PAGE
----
Articles tagged with GCSEs
School curriculum and subject choice: the new battleground for social mobility
“[In] a system in which an unequal start is a given [vocational subject] choices all too easily cement underlying inequality…” Chris Hall argues that the left’s focus on improving vocational education might help to preserve social inequality rather than challenge it.
2016 accountability measures: the next battle for CEIAG in schools
“…the inclusion (or not) of destination data in these new accountability measures …will have a greater impact on school leaders consideration of CEIAG in their planning.” Russell George examines the Government’s proposed changes to school accountability measures - and the implications for those involved in careers education and guidance.
Methods for attaining league table altitude
“The problems start when the numbers required are beyond the capabilities of the local system, here subject leaders are faced with three choices: cheat, tell the truth and face the consequences or chase the target while, arguably, doing the wrong thing by the students.” Leonard James explains how schools can game the league table system.
Two hundred and eighty six thousand, five hundred and thirty four
“Two hundred and eighty six thousand, five hundred and thirty four. It’s a big number. It’s way too big. It needs to be reduced. Quickly.” Mike Cameron argues that the number of young people who fail to get a grade C in GCSE maths needs to be reduced - and suggests how it can be done.
OfQual insights: More thoughts on exams
“If ministers continue to insist on using blunt data instruments to hold us to account based on exams that are not designed for that purpose, we’ll never get the level of intelligent behaviour and integrity in the system that we need.” Tom Sherrington calls for a new way of thinking about school examinations and marking.
Assessment, standards and the bell curve
After announcements about new proposals for KS2 assessment, the issues around relative and absolute standards are getting a working over. Director of The Institute of Education, Chris Husbands, has written a thoughtful blog on some of the issues. I’ve had personal reasons to engage recently as the parent of a Year 6 student who has just received […]
“What should they do, when they realise that their education is limited?” Tessa Matthews challenges an education system that allows young people to receive a narrow education - and which subsequently narrows their educational and career opportunities.
National Curriculum Levels are dead. That’s the starting point of this post. In secondary schools, at KS3, they have been dead for 5 years now. They were brutally and fatally assaulted with the disastrous KS3 tests of 2007 and then dispatched with a bullet to the head in 2008 when the SATs were scrapped by […]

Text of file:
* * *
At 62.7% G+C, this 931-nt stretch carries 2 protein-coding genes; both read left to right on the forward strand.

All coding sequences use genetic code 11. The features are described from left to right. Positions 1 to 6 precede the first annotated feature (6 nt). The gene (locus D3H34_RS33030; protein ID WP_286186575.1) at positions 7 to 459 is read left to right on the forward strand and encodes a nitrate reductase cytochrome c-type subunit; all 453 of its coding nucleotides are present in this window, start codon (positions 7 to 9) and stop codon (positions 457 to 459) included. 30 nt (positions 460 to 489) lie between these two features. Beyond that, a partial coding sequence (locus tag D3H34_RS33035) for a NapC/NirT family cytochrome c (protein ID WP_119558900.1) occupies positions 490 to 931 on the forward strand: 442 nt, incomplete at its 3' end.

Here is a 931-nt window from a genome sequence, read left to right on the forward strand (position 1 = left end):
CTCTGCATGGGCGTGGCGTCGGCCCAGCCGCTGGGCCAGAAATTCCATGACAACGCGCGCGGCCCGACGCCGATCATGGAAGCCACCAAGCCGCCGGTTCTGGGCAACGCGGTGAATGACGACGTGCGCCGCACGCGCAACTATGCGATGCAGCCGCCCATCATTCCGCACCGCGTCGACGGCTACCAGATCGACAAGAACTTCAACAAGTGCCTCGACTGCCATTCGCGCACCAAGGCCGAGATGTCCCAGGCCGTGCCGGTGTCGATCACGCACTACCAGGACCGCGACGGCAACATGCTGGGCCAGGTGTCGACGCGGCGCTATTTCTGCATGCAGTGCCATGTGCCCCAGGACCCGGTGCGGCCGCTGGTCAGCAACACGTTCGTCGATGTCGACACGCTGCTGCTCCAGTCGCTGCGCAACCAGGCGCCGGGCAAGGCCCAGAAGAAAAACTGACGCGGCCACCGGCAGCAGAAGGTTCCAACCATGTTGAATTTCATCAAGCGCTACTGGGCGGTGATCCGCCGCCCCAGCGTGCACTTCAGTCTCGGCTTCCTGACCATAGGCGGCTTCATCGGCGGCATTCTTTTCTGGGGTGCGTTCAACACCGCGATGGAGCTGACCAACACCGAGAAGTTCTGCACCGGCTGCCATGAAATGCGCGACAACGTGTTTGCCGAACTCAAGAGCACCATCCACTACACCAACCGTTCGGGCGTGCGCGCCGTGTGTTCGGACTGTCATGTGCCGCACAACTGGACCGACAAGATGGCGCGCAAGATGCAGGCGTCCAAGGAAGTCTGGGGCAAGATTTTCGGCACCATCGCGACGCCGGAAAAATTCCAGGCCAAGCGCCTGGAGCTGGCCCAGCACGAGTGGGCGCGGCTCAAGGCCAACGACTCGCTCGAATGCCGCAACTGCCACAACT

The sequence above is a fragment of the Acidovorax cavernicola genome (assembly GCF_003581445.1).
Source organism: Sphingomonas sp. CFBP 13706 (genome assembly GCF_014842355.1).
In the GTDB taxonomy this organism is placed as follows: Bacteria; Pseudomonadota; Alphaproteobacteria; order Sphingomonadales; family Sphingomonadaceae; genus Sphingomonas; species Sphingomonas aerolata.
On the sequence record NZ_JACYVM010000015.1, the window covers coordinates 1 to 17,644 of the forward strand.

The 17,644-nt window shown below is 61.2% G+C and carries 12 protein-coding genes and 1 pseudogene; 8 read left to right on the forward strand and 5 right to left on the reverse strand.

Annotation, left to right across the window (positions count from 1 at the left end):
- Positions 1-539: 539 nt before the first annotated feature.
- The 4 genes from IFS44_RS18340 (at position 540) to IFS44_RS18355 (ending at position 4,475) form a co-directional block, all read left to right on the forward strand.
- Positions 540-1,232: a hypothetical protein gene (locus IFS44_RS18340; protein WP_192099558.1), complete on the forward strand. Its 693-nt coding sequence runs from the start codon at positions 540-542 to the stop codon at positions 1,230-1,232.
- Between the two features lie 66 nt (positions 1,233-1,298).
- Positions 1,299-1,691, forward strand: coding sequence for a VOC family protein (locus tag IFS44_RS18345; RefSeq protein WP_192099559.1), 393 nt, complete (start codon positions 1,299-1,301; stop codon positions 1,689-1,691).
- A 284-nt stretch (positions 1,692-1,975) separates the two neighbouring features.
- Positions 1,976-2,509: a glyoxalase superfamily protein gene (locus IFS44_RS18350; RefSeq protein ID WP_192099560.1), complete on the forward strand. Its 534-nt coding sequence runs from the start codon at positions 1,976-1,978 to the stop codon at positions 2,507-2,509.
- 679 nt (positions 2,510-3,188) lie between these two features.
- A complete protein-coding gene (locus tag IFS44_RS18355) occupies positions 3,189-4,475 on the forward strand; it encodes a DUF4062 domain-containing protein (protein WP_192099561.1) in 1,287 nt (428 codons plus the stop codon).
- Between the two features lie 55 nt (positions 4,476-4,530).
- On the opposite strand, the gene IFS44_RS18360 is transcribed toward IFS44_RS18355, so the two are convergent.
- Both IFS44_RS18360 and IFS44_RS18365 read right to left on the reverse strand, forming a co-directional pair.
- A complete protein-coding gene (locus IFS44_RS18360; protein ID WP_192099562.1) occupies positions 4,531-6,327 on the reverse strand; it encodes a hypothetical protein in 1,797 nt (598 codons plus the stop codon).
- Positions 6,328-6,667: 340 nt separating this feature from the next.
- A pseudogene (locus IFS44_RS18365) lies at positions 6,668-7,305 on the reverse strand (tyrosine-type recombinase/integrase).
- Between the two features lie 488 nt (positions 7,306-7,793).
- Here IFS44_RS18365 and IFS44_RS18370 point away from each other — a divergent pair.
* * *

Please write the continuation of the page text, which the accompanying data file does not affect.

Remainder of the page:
“For decades, London schools had some of the worst exam results in the country. Recently, though, education in London has been hailed as a triumph. …So I began asking: what changed?”Joe Kirby looks at the reasons for the improvements in London’s schools - and draws out the surprisingly simple implications for education policy generally.
‘Educational inequality is the civil rights issue of our time’ - Barack Obama, 2011 Our retention, training, curriculum and assessment aren’t strong enough In 1807, radical journalist William Cobbett used an analogy to suggest that, just as his hunting dogs in training had lost the scent because he’d laid a false trail of red herrings, politics had […]
It’s probably worth mentioning how the regrading lobby have reacted to the high court judgement that OFQUAL acted fairly. The main response I have encountered has been along the lines of “I/We know what a C grade looks like and our students should have got C grades”. This is the same argument that I have […]
Reflecting on “the ridiculously high expectations that force teachers to cheat and over-inflate grades just to keep their jobs and careers”, The Edu dicator wonders whether calling teachers ‘cheats’ - and then ‘over-defensive’ for contesting this - amounts to ‘teacher bashing squared’.
“The procedures were followed in schools. The exam boards agreed that the controlled assessments were marked to their own standards. And yet Ofqual still claim that it is the fault of us teachers, who prepared our students so well for the controlled assessment that we are being called cheats.” Teaching Science examines the GCSE exams fiasco using some classroom knowledge about statistical errors - and uses the analysis to put responsibility where it belongs.